After falling for three straight months, existing home sales reversed course in September, posting an increase, according to the latest report from the National Association of Realtors.
Total existing home sales, completed transactions that include single-family homes, townhomes, condominiums and co-ops, increased 0.7% in September to a seasonally adjusted annual rate of 5.39 million in September. This is up from 5.35 million in August.
This slight increase beat expectations which, according to one expert who served as Fannie Mae’s chief economist for more than 20 years, were expected to drop.
“Given the impact of recent hurricanes and declines in the National Association of Realtors’ Pending Home Sales Index and the Mortgage Bankers Association’s Purchase Applications Index, expectations were for a drop in September sales,” Nationwide Chief Economist David Berson said.
However, sales remain 1.5% below September 2016, and is the second lowest pace over the past year.
“Home sales in recent months remain at their lowest level of the year and are unable to break through, despite considerable buyer interest in most parts of the country,” NAR Chief Economist Lawrence Yun said. “Realtors this fall continue to say the primary impediments stifling sales growth are the same as they have been all year: not enough listings, especially at the lower end of the market, and fast-rising prices that are straining the budgets of prospective buyers.”
“Sales activity likely would have been somewhat stronger if not for the fact that parts of Texas and South Florida – hit by Hurricanes Harvey and Irma – saw temporary, but notable declines,” Yun said.
The median existing home price for all housing types increase 4.2% annually in September to $245,100, up from $235,200 last year. This marks the 67th straight month of annual home price increases.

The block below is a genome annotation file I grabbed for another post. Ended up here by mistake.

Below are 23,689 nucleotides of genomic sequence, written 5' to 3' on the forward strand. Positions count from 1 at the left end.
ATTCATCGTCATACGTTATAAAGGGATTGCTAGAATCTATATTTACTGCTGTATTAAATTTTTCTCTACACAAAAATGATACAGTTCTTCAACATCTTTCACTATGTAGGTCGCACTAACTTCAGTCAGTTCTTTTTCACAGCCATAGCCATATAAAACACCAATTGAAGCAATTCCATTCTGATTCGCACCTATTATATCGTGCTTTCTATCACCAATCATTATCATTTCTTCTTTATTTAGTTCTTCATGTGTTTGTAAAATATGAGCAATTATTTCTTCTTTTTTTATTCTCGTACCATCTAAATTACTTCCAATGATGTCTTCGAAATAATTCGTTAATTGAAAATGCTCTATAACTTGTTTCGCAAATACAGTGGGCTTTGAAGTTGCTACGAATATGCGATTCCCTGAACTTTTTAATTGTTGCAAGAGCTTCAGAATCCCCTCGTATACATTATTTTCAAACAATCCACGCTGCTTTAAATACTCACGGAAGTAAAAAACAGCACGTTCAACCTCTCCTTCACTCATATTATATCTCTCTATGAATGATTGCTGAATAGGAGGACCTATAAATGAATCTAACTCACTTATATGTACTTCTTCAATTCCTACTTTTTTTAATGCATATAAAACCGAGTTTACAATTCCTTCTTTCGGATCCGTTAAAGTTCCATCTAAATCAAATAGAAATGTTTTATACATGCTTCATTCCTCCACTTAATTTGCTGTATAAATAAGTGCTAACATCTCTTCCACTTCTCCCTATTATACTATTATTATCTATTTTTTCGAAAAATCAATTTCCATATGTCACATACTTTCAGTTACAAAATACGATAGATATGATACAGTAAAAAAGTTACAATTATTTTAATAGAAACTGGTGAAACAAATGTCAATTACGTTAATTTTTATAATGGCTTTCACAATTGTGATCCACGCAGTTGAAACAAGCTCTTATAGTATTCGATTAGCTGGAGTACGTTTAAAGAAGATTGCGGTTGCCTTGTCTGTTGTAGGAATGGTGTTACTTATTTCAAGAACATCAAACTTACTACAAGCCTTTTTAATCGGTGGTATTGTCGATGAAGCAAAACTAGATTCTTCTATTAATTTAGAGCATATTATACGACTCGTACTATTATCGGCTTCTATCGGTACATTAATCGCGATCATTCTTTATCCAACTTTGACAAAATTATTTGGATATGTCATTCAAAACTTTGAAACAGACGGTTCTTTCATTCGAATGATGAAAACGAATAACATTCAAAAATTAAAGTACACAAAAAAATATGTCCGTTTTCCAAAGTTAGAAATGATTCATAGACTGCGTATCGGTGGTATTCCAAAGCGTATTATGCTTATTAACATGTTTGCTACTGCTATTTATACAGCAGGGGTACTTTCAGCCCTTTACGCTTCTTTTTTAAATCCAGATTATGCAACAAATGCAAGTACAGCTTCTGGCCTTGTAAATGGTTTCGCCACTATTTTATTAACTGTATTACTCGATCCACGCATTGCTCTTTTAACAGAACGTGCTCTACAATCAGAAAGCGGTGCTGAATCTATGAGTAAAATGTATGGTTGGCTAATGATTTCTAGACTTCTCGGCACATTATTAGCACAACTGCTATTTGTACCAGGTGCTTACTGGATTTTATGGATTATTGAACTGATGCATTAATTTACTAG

“A continuation of last month’s alleviating price growth, which was the slowest since last December, 4.5%, would improve affordability conditions and be good news for the would-be buyers who have been held back by higher prices this year,” Yun said.
Housing inventory saw relief as it rose 1.6% to 1.9 million existing homes for sale in September. But inventory remains 6.4% below last year’s 2.03 million homes, and has fallen annually for 28 consecutive months. Unsold inventory decreased to a 4.2-month supply at the current sales pace, down from 4.5 months last year.
“It might be tempting to get overly excited by September’s existing home sales gains, however small, especially after three disappointing months in a row and in the wake of a string of incredibly disruptive hurricanes,” Zillow Chief Economist Svenja Gudell said. “But focusing on the short-term distracts from the bigger picture. Sales fell year-over-year for the first time since last July, and the reason is abundantly clear: It’s simply impossible to sell more homes when the number of homes for sale keeps falling.”
One expert explained this continually tight inventory is preventing many first-time homebuyers from entering the housing market.
“Weighing all the measures, the tight housing market got squeezed a little more last month, and that squeeze is keeping even more first-time buyers out of the market,” said Rober Frick, Navy Federal Credit Union corporate economist. “First-time buyers were 29% in September, down from 34% a year ago, as higher prices make it tougher for Millennials to join the ranks of homeowners.”
The pace of each home sale slowed in September to an average 34 days on the market, up from 30 days in August, but down from 39 days last year.